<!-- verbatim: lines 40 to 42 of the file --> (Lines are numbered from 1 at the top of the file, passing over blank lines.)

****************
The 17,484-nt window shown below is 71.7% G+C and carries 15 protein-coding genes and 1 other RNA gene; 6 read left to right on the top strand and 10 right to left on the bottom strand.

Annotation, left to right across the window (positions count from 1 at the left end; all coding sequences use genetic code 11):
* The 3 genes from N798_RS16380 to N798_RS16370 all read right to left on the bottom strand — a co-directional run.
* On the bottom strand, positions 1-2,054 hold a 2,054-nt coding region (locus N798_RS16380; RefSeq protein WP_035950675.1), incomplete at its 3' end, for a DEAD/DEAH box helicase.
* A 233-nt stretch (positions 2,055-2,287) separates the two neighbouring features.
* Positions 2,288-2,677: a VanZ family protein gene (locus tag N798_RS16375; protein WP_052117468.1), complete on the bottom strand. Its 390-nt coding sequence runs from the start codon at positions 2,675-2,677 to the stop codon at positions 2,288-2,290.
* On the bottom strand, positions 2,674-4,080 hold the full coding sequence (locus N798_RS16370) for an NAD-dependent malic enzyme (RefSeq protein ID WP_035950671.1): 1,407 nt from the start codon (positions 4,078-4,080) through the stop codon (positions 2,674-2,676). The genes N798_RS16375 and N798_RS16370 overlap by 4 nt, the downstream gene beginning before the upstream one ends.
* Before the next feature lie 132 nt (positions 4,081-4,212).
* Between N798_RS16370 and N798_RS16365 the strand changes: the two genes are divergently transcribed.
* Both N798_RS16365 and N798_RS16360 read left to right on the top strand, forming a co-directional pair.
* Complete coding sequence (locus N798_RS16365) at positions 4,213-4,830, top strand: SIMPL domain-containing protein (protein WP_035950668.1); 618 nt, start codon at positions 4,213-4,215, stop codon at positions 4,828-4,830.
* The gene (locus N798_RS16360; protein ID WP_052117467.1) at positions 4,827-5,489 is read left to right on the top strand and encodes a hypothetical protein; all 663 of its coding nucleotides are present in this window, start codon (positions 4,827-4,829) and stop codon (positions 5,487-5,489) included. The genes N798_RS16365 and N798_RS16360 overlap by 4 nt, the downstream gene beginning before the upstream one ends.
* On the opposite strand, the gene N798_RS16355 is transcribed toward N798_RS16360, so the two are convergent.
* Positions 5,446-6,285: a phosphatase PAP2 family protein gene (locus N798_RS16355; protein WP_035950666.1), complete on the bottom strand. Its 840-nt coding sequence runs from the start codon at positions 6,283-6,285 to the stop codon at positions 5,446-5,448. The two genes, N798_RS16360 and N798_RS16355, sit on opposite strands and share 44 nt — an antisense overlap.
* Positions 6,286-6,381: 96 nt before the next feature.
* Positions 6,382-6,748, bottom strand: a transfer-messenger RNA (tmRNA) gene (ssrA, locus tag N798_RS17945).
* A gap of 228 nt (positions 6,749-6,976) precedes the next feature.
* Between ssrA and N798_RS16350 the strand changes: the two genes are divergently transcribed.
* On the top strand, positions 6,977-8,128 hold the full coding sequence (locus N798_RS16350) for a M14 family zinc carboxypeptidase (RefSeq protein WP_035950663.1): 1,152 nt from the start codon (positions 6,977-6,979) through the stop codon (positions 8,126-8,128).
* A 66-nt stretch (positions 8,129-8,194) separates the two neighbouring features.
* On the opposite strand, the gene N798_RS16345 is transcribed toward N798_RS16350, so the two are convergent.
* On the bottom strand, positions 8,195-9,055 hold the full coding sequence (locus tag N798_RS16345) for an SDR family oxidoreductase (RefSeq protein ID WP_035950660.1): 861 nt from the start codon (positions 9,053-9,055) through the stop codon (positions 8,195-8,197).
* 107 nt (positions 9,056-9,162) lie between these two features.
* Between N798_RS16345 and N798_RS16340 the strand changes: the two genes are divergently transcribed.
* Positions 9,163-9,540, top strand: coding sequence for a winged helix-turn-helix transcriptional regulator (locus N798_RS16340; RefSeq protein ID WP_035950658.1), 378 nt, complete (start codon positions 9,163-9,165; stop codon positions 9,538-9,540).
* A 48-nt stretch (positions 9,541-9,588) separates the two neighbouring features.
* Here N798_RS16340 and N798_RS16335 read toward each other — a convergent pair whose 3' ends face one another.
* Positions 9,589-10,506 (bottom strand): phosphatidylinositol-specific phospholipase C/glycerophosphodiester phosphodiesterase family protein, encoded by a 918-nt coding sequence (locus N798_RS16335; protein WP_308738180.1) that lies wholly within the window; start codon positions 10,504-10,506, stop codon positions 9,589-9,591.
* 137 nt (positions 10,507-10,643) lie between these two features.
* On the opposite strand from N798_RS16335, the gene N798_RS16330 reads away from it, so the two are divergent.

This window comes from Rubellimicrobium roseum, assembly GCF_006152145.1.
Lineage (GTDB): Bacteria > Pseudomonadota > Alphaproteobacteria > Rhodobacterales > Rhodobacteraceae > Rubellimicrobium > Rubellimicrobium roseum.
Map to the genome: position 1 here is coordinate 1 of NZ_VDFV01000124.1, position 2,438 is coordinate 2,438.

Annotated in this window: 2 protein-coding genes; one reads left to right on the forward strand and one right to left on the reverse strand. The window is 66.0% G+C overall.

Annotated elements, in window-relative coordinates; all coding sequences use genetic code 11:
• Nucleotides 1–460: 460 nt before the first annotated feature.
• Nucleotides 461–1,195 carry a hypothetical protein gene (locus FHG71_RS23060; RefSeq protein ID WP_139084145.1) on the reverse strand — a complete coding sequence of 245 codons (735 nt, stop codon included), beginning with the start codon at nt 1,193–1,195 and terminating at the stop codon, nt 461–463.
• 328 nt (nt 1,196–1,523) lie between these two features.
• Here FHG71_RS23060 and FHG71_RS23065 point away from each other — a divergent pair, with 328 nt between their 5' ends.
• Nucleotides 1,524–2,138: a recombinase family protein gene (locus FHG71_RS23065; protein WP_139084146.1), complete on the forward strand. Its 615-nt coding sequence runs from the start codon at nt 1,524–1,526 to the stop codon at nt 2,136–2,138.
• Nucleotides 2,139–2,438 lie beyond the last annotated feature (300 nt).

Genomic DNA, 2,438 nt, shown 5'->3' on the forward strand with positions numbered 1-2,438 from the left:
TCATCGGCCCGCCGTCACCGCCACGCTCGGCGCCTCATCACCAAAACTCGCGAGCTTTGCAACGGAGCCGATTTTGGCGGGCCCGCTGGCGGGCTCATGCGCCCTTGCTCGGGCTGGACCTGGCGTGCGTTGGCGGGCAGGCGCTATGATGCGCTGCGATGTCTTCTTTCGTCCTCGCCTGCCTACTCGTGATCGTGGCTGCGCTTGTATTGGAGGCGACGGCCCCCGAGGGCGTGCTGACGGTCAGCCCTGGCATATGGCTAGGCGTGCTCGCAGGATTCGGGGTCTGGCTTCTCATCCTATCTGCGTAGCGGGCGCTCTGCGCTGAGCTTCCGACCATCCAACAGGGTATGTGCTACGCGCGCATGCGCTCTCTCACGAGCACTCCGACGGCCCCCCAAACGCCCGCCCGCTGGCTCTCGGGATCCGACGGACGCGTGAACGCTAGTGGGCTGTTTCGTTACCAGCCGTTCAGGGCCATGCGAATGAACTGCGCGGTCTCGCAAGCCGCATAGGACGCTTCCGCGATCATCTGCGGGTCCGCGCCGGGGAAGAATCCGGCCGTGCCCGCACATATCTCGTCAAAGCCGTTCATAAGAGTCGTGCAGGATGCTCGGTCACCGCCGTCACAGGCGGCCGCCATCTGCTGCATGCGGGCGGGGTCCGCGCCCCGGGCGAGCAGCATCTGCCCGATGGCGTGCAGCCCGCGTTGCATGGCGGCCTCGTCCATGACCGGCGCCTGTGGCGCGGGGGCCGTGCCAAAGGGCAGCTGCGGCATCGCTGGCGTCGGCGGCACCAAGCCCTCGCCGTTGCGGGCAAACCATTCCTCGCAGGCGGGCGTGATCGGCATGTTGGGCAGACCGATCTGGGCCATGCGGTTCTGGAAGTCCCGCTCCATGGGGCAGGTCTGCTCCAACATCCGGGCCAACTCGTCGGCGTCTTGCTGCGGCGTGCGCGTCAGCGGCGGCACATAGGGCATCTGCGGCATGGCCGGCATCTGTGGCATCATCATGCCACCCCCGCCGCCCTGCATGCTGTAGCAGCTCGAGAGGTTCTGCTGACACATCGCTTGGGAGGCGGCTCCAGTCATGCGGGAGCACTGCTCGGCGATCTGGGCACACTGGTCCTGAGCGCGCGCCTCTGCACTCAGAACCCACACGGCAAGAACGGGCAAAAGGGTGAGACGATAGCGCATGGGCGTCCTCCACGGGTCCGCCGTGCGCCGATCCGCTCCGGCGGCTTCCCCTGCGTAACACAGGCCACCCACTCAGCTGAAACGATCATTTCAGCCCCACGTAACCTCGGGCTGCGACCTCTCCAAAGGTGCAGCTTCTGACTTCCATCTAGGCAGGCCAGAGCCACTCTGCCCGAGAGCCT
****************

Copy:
• Nucleotides 1,524–2,138: a recombinase family protein gene (locus FHG71_RS23065; protein WP_139084146.1), complete on the forward strand. Its 615-nt coding sequence runs from the start codon at nt 1,524–1,526 to the stop codon at nt 2,136–2,138.
• Nucleotides 2,139–2,438 lie beyond the last annotated feature (300 nt).

Genomic DNA, 2,438 nt, shown 5'->3' on the forward strand with positions numbered 1-2,438 from the left: